The final piece of the puzzle, when it comes to security, is responsibility: how can we mitigate the risk of not being responsible for the computing environment, especially in a public cloud situation? Cloud vendors try to do this with aggressive SLAs, but the fact is that most SLAs are no guarantees. A close look at any of the fine print out there will quickly show us that the only kind of compensation offered by the vendors today is service credits, and these are usually limited to a single month's worth. For mission critical applications from large enterprise, this is simply not enough.

This is where insurance comes in. Just like you can insure your business against forces of nature, there are companies, such as CloudInsure, now offering insurance for cloud outages or other "disastrous cloud events". These are obviously going to be very complex (and possibly costly) insurance policies, but they are a good step in mitigating the responsibility risk associated with the cloud. I believe that we will gradually see greater adoption of insurance-like compensation models for cloud outages, especially by the larger vendors as they look to differentiate themselves from the competition.

By mixing and matching these different solutions and services, it is now possible to make the public cloud much more secure than before. While a cloud environment will never be as secure as an internal data center, I believe that we are reaching a point where cloud security is becoming "good enough" - as long as the proper tools are used - to support almost any application scenario. This should, in turn, help to speed up adoption of the cloud computing model by large companies everywhere.


After working for a database company for 8 years, Thoran Rodrigues took the opportunity to open a cloud services company. For two years his company has been providing services for several of the largest e-commerce companies in Brazil, and over this t...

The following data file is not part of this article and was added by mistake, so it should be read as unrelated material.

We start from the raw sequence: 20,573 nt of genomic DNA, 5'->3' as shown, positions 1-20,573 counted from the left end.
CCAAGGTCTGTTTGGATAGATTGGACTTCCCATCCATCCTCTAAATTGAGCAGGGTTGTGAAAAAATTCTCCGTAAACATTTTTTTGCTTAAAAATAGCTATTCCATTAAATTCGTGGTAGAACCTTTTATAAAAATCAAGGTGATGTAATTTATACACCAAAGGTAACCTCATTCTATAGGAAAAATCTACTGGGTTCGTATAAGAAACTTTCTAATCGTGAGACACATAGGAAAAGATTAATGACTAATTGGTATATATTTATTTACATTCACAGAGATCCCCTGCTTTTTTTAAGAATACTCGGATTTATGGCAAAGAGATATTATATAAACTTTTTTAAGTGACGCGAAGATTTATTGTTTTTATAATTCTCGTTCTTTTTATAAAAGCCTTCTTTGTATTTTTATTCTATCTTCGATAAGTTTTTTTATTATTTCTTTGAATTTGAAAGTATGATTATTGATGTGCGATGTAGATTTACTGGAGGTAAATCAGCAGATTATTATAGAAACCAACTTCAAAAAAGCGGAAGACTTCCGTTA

Deadly Ernest
Deadly Ernest

if the cloud service providers are going to offer their services in other countries and provide ironclad evidence of a company's data being stored at ONLY the sites in that country. This is big one due to the various laws on privacy and data storage in some countries. The moving of the data off-shore is unlawful and a major breach of the privacy laws in some countries. Another aspect is the differences in the laws between countries and the security of the data when stored elsewhere. An example of this is data stored on a server in the USA could be inspected by US law enforcement while looking into a case against another company using the same data storage service. The data could get compromised and then all hell breaks loose as they try to decide who's at fault. We've already had an example of this type of problem with the MegaUpload case. It's these types of security issues that really worry a lot of IT and management people around the world. It may not be such a big worry for the USA companies, but it is for non-US companies.

Michael Kassner
Michael Kassner

I assume that you have tested the tools mentioned in the post. How did you prove that they are effective when it comes to security -- the encryption tool for example?


and this is why many solution providers are partenering with existing infrastructure providers to be able to run in as many countries as possible. There is also another problem, which is the other side of the issue you mentioned: storing data in other countries can actually help to hide criminal activity, by stopping law enforcement from being able to reach data for investigation, for instance. This is one reason why some governments have strict laws against moving data off-shore. And some service providers can make the issue even more complicated: a service could operate in one country, store encrypted data in a second country, and store the decryption keys on a third country.


I tested some (but not all) of the tools. Some I mentioned only for comparison. I tested the encryption tool with some simple tasks, such as taking snapshots of the disks and mounting them on other servers and so on. I did not, however, go into deep detail or really challenge them. As I mentioned in the post, I don't think they'll ever be as effective as keeping everything internal, but they are "good enough" for many application scenarios. There are always going to be problems, however: if people create servers with all ports open in the public internet and "password" as the password for the admin account, no ammount of encryption is going to save their data...